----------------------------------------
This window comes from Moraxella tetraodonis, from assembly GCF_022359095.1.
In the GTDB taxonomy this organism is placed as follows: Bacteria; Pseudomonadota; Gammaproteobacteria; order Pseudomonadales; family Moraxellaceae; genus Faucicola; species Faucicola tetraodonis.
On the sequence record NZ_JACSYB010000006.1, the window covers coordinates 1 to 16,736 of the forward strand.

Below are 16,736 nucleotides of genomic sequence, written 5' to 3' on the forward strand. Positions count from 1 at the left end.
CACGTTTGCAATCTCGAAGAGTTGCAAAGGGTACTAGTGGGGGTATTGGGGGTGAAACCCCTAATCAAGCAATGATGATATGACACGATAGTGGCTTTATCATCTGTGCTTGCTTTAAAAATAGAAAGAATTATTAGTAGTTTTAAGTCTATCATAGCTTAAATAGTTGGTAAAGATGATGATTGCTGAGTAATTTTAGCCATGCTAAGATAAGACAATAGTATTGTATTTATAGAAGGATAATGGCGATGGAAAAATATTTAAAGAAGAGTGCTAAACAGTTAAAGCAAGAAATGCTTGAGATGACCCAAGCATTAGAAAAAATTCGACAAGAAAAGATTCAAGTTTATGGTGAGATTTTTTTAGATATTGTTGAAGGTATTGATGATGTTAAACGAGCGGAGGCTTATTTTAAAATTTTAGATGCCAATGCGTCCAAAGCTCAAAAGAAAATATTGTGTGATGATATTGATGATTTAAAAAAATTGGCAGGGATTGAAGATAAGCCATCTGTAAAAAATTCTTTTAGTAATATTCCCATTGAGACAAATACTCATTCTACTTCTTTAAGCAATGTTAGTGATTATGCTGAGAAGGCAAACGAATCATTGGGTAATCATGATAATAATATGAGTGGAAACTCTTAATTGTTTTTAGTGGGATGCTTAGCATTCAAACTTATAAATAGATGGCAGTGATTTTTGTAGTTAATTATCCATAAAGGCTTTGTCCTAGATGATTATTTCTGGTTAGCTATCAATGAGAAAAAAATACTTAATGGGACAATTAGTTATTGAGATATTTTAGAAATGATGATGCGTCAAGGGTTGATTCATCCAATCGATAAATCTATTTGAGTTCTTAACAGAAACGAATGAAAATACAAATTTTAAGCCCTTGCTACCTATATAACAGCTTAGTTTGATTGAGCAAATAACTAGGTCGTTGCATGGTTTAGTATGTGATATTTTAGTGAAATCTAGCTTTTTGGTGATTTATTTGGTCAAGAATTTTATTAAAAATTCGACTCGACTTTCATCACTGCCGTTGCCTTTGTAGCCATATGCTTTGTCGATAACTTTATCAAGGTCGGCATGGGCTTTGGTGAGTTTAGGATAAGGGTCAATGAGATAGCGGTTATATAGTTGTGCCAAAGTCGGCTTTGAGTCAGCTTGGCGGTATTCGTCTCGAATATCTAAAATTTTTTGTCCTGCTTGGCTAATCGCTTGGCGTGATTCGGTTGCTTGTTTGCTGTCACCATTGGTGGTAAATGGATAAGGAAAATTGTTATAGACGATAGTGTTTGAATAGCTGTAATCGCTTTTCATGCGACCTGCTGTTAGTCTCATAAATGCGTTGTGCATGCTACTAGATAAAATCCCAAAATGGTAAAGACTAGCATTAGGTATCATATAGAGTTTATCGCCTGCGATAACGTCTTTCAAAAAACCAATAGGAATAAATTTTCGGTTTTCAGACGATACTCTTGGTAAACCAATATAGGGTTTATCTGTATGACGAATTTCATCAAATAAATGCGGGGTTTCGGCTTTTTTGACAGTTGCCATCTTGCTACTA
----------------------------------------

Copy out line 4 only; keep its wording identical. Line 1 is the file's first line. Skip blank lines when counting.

Below are 16,736 nucleotides of genomic sequence, written 5' to 3' on the forward strand. Positions count from 1 at the left end.